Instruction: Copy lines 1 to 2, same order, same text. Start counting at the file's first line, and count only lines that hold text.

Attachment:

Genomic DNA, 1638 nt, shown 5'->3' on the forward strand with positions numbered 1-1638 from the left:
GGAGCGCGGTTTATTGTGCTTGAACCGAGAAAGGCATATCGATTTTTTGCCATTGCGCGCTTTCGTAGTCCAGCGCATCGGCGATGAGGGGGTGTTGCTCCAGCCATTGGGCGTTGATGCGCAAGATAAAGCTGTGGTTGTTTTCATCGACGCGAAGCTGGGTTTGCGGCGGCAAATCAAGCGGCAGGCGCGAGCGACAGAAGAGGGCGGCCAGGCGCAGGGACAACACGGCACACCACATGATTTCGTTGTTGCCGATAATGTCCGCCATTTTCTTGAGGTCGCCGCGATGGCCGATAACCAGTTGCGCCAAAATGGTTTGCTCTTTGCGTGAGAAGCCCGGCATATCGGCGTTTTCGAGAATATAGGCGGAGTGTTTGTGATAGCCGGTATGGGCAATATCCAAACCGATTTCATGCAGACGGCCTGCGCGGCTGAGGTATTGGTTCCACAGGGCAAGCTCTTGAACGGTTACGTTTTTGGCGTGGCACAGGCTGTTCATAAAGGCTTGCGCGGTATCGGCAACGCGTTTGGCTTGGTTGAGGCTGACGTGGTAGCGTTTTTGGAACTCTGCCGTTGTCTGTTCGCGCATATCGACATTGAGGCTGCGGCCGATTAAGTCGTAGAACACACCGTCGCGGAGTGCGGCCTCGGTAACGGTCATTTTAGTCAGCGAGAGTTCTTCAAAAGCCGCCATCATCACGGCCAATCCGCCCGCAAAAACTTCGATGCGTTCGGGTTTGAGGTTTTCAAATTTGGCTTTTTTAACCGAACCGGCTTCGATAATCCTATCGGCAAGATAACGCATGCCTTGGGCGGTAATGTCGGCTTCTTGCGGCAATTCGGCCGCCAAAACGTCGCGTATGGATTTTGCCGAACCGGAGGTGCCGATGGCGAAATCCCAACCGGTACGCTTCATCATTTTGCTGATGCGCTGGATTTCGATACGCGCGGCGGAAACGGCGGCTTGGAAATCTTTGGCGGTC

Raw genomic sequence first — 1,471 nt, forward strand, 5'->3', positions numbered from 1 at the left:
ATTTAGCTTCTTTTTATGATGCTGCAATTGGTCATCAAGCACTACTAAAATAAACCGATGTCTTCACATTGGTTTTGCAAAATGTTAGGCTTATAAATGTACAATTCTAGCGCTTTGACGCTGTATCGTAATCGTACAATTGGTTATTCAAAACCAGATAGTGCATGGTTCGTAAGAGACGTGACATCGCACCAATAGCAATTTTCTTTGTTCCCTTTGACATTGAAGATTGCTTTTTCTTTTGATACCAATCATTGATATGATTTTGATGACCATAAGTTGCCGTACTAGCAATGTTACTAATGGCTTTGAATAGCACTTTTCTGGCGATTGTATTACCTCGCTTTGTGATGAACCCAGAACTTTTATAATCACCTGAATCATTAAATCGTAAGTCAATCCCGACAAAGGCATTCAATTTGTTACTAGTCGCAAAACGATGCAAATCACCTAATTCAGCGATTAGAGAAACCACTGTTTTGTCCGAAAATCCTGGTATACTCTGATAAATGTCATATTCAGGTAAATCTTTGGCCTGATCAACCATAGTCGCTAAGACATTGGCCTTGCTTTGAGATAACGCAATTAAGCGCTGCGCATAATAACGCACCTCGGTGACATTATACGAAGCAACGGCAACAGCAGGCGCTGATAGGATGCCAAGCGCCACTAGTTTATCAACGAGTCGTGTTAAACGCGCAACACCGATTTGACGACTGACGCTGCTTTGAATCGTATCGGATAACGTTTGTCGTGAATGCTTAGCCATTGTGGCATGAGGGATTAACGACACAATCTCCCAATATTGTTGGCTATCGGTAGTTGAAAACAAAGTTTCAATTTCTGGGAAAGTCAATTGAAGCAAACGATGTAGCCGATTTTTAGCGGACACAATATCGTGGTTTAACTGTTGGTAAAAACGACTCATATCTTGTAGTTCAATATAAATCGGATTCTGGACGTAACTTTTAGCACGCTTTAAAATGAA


Genomic DNA, 1638 nt, shown 5'->3' on the forward strand with positions numbered 1-1638 from the left:
GGAGCGCGGTTTATTGTGCTTGAACCGAGAAAGGCATATCGATTTTTTGCCATTGCGCGCTTTCGTAGTCCAGCGCATCGGCGATGAGGGGGTGTTGCTCCAGCCATTGGGCGTTGATGCGCAAGATAAAGCTGTGGTTGTTTTCATCGACGCGAAGCTGGGTTTGCGGCGGCAAATCAAGCGGCAGGCGCGAGCGACAGAAGAGGGCGGCCAGGCGCAGGGACAACACGGCACACCACATGATTTCGTTGTTGCCGATAATGTCCGCCATTTTCTTGAGGTCGCCGCGATGGCCGATAACCAGTTGCGCCAAAATGGTTTGCTCTTTGCGTGAGAAGCCCGGCATATCGGCGTTTTCGAGAATATAGGCGGAGTGTTTGTGATAGCCGGTATGGGCAATATCCAAACCGATTTCATGCAGACGGCCTGCGCGGCTGAGGTATTGGTTCCACAGGGCAAGCTCTTGAACGGTTACGTTTTTGGCGTGGCACAGGCTGTTCATAAAGGCTTGCGCGGTATCGGCAACGCGTTTGGCTTGGTTGAGGCTGACGTGGTAGCGTTTTTGGAACTCTGCCGTTGTCTGTTCGCGCATATCGACATTGAGGCTGCGGCCGATTAAGTCGTAGAACACACCGTCGCGGAGTGCGGCCTCGGTAACGGTCATTTTAGTCAGCGAGAGTTCTTCAAAAGCCGCCATCATCACGGCCAATCCGCCCGCAAAAACTTCGATGCGTTCGGGTTTGAGGTTTTCAAATTTGGCTTTTTTAACCGAACCGGCTTCGATAATCCTATCGGCAAGATAACGCATGCCTTGGGCGGTAATGTCGGCTTCTTGCGGCAATTCGGCCGCCAAAACGTCGCGTATGGATTTTGCCGAACCGGAGGTGCCGATGGCGAAATCCCAACCGGTACGCTTCATCATTTTGCTGATGCGCTGGATTTCGATACGCGCGGCGGAAACGGCGGCTTGGAAATCTTTGGCGGTC